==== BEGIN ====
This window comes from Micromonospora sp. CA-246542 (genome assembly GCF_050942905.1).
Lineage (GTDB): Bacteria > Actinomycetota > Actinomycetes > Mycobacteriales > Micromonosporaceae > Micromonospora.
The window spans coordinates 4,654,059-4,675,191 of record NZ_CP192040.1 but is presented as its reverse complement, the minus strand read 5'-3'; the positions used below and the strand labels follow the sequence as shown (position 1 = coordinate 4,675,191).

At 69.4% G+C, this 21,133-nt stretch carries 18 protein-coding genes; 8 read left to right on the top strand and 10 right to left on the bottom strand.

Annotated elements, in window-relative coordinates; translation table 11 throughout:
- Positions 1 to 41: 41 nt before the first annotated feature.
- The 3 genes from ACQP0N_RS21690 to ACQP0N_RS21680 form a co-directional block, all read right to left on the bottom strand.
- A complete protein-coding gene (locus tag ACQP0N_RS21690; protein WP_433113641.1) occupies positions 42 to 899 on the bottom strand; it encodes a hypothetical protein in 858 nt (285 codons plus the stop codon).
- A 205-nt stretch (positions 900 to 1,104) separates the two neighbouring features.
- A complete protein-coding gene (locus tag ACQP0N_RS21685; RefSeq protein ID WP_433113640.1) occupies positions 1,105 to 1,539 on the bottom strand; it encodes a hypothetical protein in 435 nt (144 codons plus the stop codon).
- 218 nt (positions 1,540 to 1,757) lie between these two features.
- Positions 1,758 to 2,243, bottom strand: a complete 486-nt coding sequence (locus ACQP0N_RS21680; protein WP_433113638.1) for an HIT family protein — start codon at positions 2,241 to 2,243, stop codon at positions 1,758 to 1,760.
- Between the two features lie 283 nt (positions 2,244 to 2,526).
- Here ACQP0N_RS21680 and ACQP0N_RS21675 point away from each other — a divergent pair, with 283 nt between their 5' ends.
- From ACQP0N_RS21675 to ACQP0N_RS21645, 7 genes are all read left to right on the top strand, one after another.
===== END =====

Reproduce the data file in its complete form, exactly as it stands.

This window comes from Micromonospora sp. CA-246542 (genome assembly GCF_050942905.1).
Lineage (GTDB): Bacteria > Actinomycetota > Actinomycetes > Mycobacteriales > Micromonosporaceae > Micromonospora.
The window spans coordinates 4,654,059-4,675,191 of record NZ_CP192040.1 but is presented as its reverse complement, the minus strand read 5'-3'; the positions used below and the strand labels follow the sequence as shown (position 1 = coordinate 4,675,191).

At 69.4% G+C, this 21,133-nt stretch carries 18 protein-coding genes; 8 read left to right on the top strand and 10 right to left on the bottom strand.

Annotated elements, in window-relative coordinates; translation table 11 throughout:
- Positions 1 to 41: 41 nt before the first annotated feature.
- The 3 genes from ACQP0N_RS21690 to ACQP0N_RS21680 form a co-directional block, all read right to left on the bottom strand.
- A complete protein-coding gene (locus tag ACQP0N_RS21690; protein WP_433113641.1) occupies positions 42 to 899 on the bottom strand; it encodes a hypothetical protein in 858 nt (285 codons plus the stop codon).
- A 205-nt stretch (positions 900 to 1,104) separates the two neighbouring features.
- A complete protein-coding gene (locus tag ACQP0N_RS21685; RefSeq protein ID WP_433113640.1) occupies positions 1,105 to 1,539 on the bottom strand; it encodes a hypothetical protein in 435 nt (144 codons plus the stop codon).
- 218 nt (positions 1,540 to 1,757) lie between these two features.
- Positions 1,758 to 2,243, bottom strand: a complete 486-nt coding sequence (locus ACQP0N_RS21680; protein WP_433113638.1) for an HIT family protein — start codon at positions 2,241 to 2,243, stop codon at positions 1,758 to 1,760.
- Between the two features lie 283 nt (positions 2,244 to 2,526).
- Here ACQP0N_RS21680 and ACQP0N_RS21675 point away from each other — a divergent pair, with 283 nt between their 5' ends.
- From ACQP0N_RS21675 to ACQP0N_RS21645, 7 genes are all read left to right on the top strand, one after another.